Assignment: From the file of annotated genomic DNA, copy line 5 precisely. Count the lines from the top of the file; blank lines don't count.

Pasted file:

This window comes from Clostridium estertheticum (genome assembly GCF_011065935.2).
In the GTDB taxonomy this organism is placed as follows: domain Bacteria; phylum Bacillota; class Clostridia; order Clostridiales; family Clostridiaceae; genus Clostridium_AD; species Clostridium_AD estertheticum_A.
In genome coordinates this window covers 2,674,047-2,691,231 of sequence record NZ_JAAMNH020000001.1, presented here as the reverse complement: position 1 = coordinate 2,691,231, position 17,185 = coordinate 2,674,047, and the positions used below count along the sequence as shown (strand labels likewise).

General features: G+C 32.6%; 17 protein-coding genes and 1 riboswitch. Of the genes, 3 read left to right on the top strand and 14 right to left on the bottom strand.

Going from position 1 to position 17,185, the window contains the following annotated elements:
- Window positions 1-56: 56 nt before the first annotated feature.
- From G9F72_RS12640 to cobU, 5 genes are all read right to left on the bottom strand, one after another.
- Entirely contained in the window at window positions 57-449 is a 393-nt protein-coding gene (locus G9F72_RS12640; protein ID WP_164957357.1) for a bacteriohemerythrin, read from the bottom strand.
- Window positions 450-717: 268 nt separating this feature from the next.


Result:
Going from position 1 to position 17,185, the window contains the following annotated elements: